Microsoft NZ has 'opened the conversation' with Sky TV on forming a commercial alliance with the broadcaster on delivering premium content over Microsoft’s devices in New Zealand.
Microsoft web development advisor Nigel Parker used footage of All Black rugby matches during a live demonstration of multiple Microsoft platforms at the opening keynote session a Microsoft’s Tech.Ed conference today. Attended by 2,500 developers, vendors, partners and users, this is the fifteenth year the conference has been held in New Zealand.
Parker demonstrated the use of Microsoft’s Azure cloud computing solution to retrieve Sky TV rugby footage and display it on Microsoft’s Surface — a kind of interactive tabletop. The video clips were then transferred onto a Windows 7 mobile device (to be released later this year). Parker had witnessed a similar demonstration in Australia using FOXTEL footage and approached Sky TV to participate in the demo for this year’s Auckland keynote.
He says there is no commercial deal between the two companies but that it “opens the door for conversations”.
Microsoft NZ managing director Paul Muckleston says it was the first time he had seen the demonstration. He says that opening up digital content while protecting intellectual property rights is a key challenge, especially as consumers now expect free, available content following the popularity of ubiquitous websites such as YouTube. He says that the Microsoft Surface device, which has a price tag of around $20,000, will be in New Zealand in the next month with deals currently being negotiated. He wouldn’t say what companies are interested locally, but says in Australia Microsoft Surface has been bought by casinos and airline lounges.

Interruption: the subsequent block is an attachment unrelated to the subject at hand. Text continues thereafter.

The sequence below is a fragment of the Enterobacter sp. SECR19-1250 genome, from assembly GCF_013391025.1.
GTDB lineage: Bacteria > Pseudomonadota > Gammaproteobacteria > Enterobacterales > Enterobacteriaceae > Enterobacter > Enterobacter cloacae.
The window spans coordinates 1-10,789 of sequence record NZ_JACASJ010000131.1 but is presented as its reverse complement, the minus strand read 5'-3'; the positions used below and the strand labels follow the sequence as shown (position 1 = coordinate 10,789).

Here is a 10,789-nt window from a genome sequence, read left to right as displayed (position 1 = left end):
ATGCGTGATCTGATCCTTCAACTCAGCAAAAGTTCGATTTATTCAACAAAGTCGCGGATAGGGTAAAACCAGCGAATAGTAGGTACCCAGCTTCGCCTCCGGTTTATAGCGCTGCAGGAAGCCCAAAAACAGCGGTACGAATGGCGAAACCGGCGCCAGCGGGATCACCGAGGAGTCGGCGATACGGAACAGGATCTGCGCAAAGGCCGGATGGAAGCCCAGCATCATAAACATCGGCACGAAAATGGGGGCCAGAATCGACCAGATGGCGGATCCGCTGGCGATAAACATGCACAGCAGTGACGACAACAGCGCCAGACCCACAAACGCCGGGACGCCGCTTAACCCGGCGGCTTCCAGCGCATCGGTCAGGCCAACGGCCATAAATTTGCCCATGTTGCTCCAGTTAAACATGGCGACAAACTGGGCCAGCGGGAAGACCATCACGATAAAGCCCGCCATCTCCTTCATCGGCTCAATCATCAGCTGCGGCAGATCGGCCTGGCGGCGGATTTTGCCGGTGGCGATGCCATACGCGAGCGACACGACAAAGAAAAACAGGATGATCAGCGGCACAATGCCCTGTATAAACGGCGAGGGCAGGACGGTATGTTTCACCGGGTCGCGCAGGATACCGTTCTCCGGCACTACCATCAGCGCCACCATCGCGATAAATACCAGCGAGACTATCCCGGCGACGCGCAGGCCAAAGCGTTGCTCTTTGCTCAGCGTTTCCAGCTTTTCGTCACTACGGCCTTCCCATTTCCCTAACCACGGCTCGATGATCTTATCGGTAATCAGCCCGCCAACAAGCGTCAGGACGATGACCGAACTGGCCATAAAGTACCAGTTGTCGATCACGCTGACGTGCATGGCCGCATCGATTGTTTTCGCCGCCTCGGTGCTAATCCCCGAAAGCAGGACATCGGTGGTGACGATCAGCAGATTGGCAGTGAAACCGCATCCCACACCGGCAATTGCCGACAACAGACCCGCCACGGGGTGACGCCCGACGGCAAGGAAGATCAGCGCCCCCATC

Earlier Muckleston hosted a breakfast panel discussion led by journalists Fran O’Sullivan and Rod Oram, with NZICT Brett O’Riley and head of NZ Global Women Jenny Shipley on how New Zealand can lift itself out of the recession.
Women in IT
Of the 2500 attending TechEd, only 10 percent are women. Muckleston says the company is actively involved in encouraging more women into IT and that this can involve something simple as changing a job title.
He says the company recently changed the title of employees that act as go-betweens for large customers and Microsoft from technical account managers to service delivery managers and experienced a fourfold increase in applications from women.
The poetic age of technology
Keynote speaker August de los Reyes, a principal design manager at Windows and the former user experience director Microsoft Surface, adopted a philosophical approach to explaining the evolution of the design and development disciplines. He says they are merging to such a degree that ‘devigner’ has been coined, although he personally dislikes the term.
de los Reyes says that vertical hierarchies are giving way to horizontal structures in software, and designers need to look to the arts and social science disciplines as they create new technology solutions. He says we are entering “the poetic age of technology.”
During the keynote session delegates were shown footage of the OneBeep team at the Imagine Cup in Poland, where they competed with a solution which delivers educational data over radio waves for use in developing economies. The four Auckland University students gained third place and received prize money of $20,000.
Team leader Vinny Jeet says that since the Cup, they’ve been approached by government officials from Portugal, Argentina and the Solomon Islands. Once the academic year is complete the OneBeep team is hoping to travel to the Solomon Islands and begin rolling out the first deployment of their technology.